This summer, we're bringing back our Designer Spotlight series, which takes you behind the scenes of your favorite fashion houses. As college women, we're all educated, but many of us know surprisingly little about the inner workings of the fashion industry. This series aims to change that, informing you about your fashion favorites.
Our first featured designers are the design collective Vetements, a relatively young Dusseldorf-based brand that has been creating quite the buzz lately. Founded in 2014, Vetements, pronounced Vet-mahn (yeah, I said ve-te-ments too at first) is simply French for clothing. And that's what the label's designers are all about.
"Previous fashion was about making a dream. I feel like younger generations are much more pragmatic about it and I think this pragmatism is quite necessary to be honest." - Demna Gvasalia, Vetements' head designer (more about him later).
Vetements capitalizes on two big trends: streetwear and logo-mania. They make accessible clothing at not-so-accessible prices. We're talking $330 DHL-logo t-shirts, $1395 distressed jeans and $750 skater hoodies. In the world of high fashion, this concept was and is new and intriguing.
It's only been a few seasons, but Vetements has gained traction fast. Nordstrom and Net-a-Porter are among the brand's buyers. Pieces are always selling out. Street style stars are sporting Vetements everywhere. Selena Gomez, Rihanna and the Jenner sisters are among the many celebrity fans of the label. It's a true fashion phenomenon.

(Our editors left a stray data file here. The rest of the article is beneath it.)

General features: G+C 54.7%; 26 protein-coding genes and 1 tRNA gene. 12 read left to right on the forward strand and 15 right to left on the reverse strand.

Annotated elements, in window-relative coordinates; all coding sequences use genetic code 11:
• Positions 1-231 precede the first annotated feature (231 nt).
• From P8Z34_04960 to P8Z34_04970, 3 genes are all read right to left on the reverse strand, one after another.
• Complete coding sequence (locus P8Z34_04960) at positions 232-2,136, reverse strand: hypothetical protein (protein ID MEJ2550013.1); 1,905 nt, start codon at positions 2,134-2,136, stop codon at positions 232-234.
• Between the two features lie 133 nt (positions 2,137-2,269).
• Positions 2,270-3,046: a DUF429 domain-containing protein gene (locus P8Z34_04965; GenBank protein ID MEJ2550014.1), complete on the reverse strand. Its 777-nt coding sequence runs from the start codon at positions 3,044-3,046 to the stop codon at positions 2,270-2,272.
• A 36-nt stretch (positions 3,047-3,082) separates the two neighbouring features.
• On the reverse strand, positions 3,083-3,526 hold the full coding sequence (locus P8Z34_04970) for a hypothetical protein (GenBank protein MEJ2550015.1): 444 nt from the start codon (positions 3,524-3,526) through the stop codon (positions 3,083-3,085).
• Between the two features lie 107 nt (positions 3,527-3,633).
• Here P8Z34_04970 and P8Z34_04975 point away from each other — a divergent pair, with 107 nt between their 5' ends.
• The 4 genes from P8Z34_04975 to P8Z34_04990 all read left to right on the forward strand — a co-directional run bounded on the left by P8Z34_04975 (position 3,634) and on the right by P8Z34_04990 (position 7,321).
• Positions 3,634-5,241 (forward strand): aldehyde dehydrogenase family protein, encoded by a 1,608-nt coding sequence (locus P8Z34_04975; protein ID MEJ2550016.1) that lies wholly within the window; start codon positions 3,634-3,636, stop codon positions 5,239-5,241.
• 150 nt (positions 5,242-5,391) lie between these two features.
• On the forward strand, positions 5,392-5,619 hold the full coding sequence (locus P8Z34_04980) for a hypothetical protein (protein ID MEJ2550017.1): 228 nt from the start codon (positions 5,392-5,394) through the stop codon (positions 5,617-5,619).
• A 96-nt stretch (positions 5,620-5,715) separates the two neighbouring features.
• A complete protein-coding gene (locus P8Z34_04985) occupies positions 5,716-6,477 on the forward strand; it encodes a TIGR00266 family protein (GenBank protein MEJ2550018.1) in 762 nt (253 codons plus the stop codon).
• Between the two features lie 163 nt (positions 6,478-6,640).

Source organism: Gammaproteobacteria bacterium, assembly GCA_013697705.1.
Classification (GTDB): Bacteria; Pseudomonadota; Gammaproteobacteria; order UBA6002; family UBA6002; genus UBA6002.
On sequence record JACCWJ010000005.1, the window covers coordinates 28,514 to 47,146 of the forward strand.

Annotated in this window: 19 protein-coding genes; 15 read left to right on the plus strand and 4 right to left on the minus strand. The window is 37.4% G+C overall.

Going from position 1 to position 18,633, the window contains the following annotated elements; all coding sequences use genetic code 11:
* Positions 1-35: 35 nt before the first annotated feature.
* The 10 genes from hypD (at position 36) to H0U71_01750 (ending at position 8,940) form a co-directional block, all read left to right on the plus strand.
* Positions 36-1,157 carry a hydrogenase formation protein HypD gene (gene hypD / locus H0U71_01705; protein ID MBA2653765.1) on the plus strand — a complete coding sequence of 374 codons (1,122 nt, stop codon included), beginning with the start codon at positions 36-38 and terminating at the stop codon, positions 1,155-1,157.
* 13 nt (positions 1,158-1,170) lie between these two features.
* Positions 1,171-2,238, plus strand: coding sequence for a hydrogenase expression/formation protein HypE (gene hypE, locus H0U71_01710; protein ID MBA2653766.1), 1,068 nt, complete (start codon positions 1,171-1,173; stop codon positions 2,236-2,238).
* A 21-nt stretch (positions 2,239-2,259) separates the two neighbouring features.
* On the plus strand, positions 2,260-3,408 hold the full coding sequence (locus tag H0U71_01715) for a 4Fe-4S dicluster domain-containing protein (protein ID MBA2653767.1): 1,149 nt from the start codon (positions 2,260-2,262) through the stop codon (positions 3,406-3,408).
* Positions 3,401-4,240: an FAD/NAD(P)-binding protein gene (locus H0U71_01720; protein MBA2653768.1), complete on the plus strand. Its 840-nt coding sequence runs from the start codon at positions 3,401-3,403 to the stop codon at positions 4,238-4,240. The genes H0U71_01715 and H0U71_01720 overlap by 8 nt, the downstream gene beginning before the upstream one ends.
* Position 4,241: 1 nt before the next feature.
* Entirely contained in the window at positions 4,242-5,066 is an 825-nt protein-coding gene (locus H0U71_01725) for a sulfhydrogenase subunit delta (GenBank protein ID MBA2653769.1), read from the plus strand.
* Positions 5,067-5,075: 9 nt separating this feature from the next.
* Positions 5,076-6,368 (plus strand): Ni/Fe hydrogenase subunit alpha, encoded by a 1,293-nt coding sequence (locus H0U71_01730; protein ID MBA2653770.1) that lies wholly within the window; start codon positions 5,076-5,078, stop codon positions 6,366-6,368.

Vetements' pieces are characterized by recurring features. Items are usually deconstructed, oversized and/or asymmetrical. Their tops have quirky sayings and/or extra long sleeves.
Who is behind this brand? That's a question no one has the complete answer to. Other then head designer Demna Gvasalia and his brother, Guram (who handles the business side), the rest of the designers at the house prefer to remain anonymous. All we know is that they've all worked at Maison Martin Margiela in the past, another fashion house where designers prefer to be invisible.
Demna Gvasalia was born in 1981, in the eastern European nation of Georgia. He studied at the Royal Academy of Fine Arts in Belgium, a school with notable alums like Ann Demeulemeester and Dries Van Noten. Before starting Vetements, Gvasalia worked at both Louis Vuitton and Maison Martin Margiela.
Due to the insane amount of success with his brand, Gvasalia has been offered and has accepted the role as artistic director of Balenciaga, replacing Alexander Wang who stepped down last year.
Just a couple of days ago, Vetements opened Paris Haute Couture Week with a subversive collection in collaboration with 18 brands, including - get this - a couture take on the Juicy sweatsuit. (What will these geniuses think of next?)
Vetements' quick rise to the top raises a lot of doubts and questions. Is this brand going to remain a fashion darling or is it merely a fleeting trend, on the verge of fizzling out? One thing is for certain: We're waiting with bated breath for the answers.
What are your thoughts? What do you think about the collections? Would you buy a piece? Do you find the satire and cheekiness appealing or annoying? Is Vetements here to stay?